First Wave BioPharma’s Fast-Tracked Phase 2 Candidate to Treat COVID-RELATED GI Tract Infection Gives Hope to Millions (NASDAQ: FWBI)

Exploiting a valuation disconnect can be rewarding for investors. And First Wave BioPharma (NASDAQ: FWBI) presents one that’s too big to ignore. In fact, FWBI’s current share price is a textbook example of how investors can sometimes miss the obvious and overlook opportunities that could deliver significant investment returns. And, with several recently reached milestones expected to lead to even more notable accomplishments, the share price could be coiling to fuel a potentially massive rally based on what’s potentially in the near-term news queue. For those already following FWBI, there’s a lot in play.

Foremost, an update on part 2 of its Phase 2 trial evaluating niclosamide to treat Covid-related GI infection could be a near-term catalyst. The company announced completing enrollment back in January, meaning that this relatively short duration trial is all systems go. Of course, as is often the case when FWBI speaks, investors responded well to the news by sending shares higher by double-digit percentages.

But, it’s not only investors embracing the trial and its impact on FWBI; the medical community is also watching. That’s because FWBI intends to treat a potentially massive niche market related to more longer-term COVID complications. And, despite FWBI being caught in a marketwide downdraft for biotech stocks, don’t be fooled by the price. FWBI’s promise of using long-time drug niclosamide to treat an unmet medical need can be a game-changer for patients, investors, and the company.

Data Supports A Jump In Value

In fact, data from the second part of its study could quickly open doors to partnerships, government grants, and licensing deals that could help fund an ambitious clinical program. Thus, the selloff in FWBI stock appears well overdone. In fact, as markets normalize and reward late-stage small-cap biotechs for work already done, expect FWBI to be at the top of the list for investor interest.

And with topline results expected in the first half of 2022, a successful data set could become the deciding factor of securing Emergency Use Authorization (EUA). If the data from the trial is positive, FWBI plans to request a FDA EUA meeting for its COVID GI-tract oral anti-viral treatment. If EUA is granted, the company would be able to fulfill an unmet medical need faced by millions of patients worldwide. As a result, and even with only the potential to treat patients in the U.S. with a EUA, current prices expose an attractive entry point.

Remember that the review process does not take long, with Pfizer and Merck receiving EUAs for their orally dosed COVID antivirals in less than 60 days from filing. Therefore, positive results from First Wave’s Phase 2 oral niclosamide trial could help the company earn this EUA sooner than many may expect. Also, keep in mind that FWBI’s niclosamide trial targets a specific indication that has not been addressed adequately by the drug development sector: treating COVID-related symptoms in the GI tract. These symptoms have been shown to persist in patients even months after initial infection, creating a dire need to better understand and treat the effects of post-COVID ailments.

The good news for patients and investors alike is that interim data has shown FWBI’s candidate is both effective and well-tolerated. FWBI has accumulated excellent safety data throughout its trials and is also capitalizing on the fact that niclosamide has a 50-year history of use in other mainstream medical applications. Although past effectiveness in different applications isn’t a guarantee of future success, it’s important to understand that FWBI’s candidate shows significant potential in bringing a much-needed treatment for specific effects resulting from a COVID infection. Hence, the near-term value driver is at work as well.

Discovering Additional Uses for Niclosamide

Here’s more excellent news. Not only is First Wave now fully enrolled in its niclosamide Phase 2 trials, but considerable background data and research on the drug might pave the road for a faster regulatory approval process, meaning that a 2022 launch is potentially within reach. That would bring potential relief to millions of patients and, more importantly, add another arrow to the treatment quiver for a virus that has shown enormous ability to mutate. In other words, while the virus may be slowing its infection rate, medical experts suggest the virus could linger for years to come.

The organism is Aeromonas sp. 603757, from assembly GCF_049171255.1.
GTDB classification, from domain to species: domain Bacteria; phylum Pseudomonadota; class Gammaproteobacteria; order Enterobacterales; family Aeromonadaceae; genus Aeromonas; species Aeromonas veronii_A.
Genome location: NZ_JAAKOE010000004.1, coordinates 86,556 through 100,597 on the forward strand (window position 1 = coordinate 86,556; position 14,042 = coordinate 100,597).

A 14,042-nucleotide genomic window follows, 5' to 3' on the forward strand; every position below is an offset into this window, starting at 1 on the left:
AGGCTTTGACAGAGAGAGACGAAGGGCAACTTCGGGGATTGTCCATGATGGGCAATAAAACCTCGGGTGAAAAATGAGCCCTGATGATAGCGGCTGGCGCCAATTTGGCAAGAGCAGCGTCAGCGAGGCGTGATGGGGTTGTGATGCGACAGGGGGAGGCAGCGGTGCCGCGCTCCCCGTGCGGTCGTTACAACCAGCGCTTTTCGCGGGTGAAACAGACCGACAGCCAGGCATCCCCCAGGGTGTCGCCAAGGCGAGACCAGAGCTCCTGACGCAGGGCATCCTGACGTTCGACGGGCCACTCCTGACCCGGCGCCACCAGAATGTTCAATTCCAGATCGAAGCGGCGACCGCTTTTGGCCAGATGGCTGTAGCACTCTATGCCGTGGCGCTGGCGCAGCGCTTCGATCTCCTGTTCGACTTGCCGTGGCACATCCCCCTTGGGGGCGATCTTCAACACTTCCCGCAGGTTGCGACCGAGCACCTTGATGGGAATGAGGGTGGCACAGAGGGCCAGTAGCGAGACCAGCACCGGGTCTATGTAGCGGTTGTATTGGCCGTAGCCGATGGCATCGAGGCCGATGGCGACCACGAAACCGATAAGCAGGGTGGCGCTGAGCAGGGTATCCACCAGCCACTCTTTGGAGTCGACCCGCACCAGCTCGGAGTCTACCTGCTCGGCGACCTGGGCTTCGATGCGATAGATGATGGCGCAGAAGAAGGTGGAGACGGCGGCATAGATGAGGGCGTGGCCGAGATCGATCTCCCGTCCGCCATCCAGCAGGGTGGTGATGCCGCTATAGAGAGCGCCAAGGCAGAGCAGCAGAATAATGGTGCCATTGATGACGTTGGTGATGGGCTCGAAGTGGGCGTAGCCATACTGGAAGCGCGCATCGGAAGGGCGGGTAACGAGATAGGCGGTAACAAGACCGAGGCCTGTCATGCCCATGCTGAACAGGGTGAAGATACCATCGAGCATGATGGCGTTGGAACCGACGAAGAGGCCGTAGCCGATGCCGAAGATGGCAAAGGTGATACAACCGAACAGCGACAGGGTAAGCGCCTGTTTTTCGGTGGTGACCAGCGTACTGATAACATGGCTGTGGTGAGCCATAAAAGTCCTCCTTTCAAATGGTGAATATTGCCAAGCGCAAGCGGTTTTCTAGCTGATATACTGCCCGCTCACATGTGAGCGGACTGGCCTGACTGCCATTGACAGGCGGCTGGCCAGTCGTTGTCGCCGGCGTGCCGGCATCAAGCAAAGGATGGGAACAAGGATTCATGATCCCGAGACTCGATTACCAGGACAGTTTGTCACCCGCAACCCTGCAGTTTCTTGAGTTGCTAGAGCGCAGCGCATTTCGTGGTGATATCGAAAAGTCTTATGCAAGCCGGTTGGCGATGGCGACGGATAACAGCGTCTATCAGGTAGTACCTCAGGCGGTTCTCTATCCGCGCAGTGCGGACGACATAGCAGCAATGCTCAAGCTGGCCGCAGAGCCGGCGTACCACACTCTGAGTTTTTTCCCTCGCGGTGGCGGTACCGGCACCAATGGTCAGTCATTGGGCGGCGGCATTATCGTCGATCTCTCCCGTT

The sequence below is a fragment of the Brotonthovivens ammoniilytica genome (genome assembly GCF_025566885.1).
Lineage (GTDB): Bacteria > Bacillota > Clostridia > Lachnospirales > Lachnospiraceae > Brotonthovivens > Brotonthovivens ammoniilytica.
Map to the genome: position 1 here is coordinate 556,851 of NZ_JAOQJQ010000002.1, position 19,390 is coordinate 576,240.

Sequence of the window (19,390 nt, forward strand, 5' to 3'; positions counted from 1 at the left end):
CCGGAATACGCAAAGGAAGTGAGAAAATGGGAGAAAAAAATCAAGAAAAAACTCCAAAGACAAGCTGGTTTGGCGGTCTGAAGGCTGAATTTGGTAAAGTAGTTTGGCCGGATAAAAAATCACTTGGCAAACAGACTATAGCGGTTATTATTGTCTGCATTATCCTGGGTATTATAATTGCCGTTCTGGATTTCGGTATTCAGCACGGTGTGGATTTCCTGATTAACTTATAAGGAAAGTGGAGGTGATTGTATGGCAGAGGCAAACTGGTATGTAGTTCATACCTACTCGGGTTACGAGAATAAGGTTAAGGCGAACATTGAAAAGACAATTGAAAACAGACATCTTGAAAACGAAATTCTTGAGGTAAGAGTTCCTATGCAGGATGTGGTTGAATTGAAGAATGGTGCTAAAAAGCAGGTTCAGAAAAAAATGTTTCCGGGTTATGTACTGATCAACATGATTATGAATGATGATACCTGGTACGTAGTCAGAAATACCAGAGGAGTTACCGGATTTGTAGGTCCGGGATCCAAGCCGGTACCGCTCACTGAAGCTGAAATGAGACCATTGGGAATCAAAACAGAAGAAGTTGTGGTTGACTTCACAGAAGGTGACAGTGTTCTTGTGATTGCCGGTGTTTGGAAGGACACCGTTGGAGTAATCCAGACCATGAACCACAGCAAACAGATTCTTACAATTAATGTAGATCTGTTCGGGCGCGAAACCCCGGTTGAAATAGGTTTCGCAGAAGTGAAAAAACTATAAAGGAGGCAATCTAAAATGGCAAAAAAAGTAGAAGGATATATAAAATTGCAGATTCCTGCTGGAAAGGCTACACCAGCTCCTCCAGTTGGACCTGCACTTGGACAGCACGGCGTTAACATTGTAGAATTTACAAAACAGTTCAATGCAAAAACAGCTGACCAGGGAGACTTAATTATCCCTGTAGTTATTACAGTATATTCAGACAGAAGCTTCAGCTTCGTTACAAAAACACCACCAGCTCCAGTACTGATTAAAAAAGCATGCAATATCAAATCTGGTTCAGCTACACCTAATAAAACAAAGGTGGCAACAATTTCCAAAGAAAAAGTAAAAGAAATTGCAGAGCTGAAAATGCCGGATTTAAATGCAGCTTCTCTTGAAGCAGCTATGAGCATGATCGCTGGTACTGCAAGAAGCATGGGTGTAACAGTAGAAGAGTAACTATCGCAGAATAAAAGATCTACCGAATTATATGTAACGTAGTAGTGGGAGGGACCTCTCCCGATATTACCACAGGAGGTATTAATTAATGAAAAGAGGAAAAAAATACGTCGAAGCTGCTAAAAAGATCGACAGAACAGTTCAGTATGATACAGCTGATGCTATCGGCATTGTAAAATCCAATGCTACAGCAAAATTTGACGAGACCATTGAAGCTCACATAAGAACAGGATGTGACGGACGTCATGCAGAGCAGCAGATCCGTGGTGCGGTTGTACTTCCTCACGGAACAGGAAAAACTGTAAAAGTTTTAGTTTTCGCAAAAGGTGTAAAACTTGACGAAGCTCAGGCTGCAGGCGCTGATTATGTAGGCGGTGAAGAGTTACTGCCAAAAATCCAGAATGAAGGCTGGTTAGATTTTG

Bad news for patients, but it also carves a space for FWBI to monetize its successful candidate. Moreover, many consider the FWBI trial to be favorably leveraged, with the combination of using a drug with historical merit coupled with compelling data and an urgent need as a plus for expedited approval pathways.

Here’s the best part. Interim data has demonstrated that FWBI’s niclosamide candidate could be effective, especially with its micronized formulation of niclosamide allowing solubility to be increased so that the local GI concentration exceeds that needed to kill SARS-CoV-2. Even better, its proposed treatment may circumvent dosing issues because it uses an oral delivery route rather than a hypodermic vaccine delivery.

Also important to note is that FWBI’s drug candidate differs from Pfizer and Merck’s oral antivirals in that it targets GI-tract infection utilizing a distinct mechanism of action to kill the residual virus in patients. This is a significant competitive advantage that FWBI would hold onto following their candidate’s approval, as offering an unmatched treatment will allow for undivided revenues as competitors work to catch up.

Best of all, FWBI’s micronized niclosamide has the potential to be used as part of a combination therapy. Indeed, First Wave’s candidate may already be catching the attention of medical researchers looking to combine FWBI’s positive data alongside other treatments to provide next-level relief to patients. That isn’t to say that FWBI isn’t capable of standing on its own; it simply implies that there are additional revenue-generating options to be found.

Also, keep in mind that along with likely pharma partnership interest, regulators may see potential, too, with the FDA fast-tracking FWBI’s Phase 2 trial. So, a double dose of good news can come sooner than later. Moreover, with niclosamide demonstrating an outstanding safety profile in other applications for nearly 50 years, looking further into FWBI’s unique use of the drug could present a compelling opportunity for other pharma’s to combine treatment forces to make an even better treatment candidate. After all, it’s no secret that pharma corporations have shifted mainly to acquisition strategies over preclinical processes to reduce risk and expenditures.